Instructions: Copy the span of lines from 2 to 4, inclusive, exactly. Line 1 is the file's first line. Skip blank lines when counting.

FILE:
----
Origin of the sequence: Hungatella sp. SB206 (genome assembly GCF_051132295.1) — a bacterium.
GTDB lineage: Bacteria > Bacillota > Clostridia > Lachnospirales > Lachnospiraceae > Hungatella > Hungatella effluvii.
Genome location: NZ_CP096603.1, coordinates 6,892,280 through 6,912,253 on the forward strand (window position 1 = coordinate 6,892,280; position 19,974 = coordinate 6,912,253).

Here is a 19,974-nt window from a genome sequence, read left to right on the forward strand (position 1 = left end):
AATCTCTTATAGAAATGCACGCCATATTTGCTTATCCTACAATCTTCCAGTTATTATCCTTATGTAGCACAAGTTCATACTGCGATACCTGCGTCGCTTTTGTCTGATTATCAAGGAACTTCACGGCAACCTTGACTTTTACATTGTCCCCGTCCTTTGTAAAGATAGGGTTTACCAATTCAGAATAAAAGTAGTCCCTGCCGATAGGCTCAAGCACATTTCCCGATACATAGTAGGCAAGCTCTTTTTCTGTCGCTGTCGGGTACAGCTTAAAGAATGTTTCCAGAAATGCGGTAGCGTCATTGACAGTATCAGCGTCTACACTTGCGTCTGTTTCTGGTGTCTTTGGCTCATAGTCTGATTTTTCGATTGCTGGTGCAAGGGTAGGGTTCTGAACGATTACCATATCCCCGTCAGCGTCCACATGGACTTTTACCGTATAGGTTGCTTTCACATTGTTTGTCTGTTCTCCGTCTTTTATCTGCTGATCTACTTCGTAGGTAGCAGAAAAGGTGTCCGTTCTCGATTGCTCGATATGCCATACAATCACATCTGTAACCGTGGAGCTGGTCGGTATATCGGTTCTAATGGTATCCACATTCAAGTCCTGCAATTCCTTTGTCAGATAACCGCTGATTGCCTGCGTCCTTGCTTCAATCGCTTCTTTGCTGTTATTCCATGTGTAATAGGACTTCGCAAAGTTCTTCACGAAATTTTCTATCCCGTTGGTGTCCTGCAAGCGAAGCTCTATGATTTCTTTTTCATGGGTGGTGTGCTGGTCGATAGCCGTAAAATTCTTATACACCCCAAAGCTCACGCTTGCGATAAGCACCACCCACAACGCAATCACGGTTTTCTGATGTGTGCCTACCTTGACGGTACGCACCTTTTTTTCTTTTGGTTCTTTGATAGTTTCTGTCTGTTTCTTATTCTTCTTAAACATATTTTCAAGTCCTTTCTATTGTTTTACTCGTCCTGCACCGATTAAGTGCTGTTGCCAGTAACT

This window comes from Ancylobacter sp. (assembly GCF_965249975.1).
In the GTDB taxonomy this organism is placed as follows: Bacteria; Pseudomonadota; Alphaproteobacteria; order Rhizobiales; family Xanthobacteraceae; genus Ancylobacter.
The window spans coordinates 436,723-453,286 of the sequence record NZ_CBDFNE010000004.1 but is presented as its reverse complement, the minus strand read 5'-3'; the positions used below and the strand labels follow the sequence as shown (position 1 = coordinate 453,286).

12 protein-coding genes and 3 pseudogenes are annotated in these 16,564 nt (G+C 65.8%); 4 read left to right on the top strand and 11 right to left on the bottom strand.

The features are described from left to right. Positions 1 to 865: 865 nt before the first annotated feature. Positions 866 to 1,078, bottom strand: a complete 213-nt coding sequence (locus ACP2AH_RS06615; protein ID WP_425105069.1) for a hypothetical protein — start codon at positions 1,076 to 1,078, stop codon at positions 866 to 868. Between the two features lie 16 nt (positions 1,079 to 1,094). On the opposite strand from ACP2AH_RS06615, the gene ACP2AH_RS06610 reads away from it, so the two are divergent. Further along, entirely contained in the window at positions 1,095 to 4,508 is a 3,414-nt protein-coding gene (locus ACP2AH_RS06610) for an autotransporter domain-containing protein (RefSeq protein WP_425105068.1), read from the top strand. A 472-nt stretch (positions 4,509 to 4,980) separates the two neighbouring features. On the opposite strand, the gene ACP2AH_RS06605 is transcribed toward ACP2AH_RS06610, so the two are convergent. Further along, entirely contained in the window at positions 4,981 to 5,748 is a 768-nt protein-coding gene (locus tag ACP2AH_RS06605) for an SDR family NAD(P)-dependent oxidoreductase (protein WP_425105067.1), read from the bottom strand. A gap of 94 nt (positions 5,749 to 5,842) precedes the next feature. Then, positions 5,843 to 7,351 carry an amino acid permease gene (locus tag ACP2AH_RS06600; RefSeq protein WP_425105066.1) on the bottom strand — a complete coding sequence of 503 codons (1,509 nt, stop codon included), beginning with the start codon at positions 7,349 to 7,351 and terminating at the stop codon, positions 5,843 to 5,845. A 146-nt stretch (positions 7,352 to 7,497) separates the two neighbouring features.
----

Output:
GTDB lineage: Bacteria > Bacillota > Clostridia > Lachnospirales > Lachnospiraceae > Hungatella > Hungatella effluvii.
Genome location: NZ_CP096603.1, coordinates 6,892,280 through 6,912,253 on the forward strand (window position 1 = coordinate 6,892,280; position 19,974 = coordinate 6,912,253).

Here is a 19,974-nt window from a genome sequence, read left to right on the forward strand (position 1 = left end):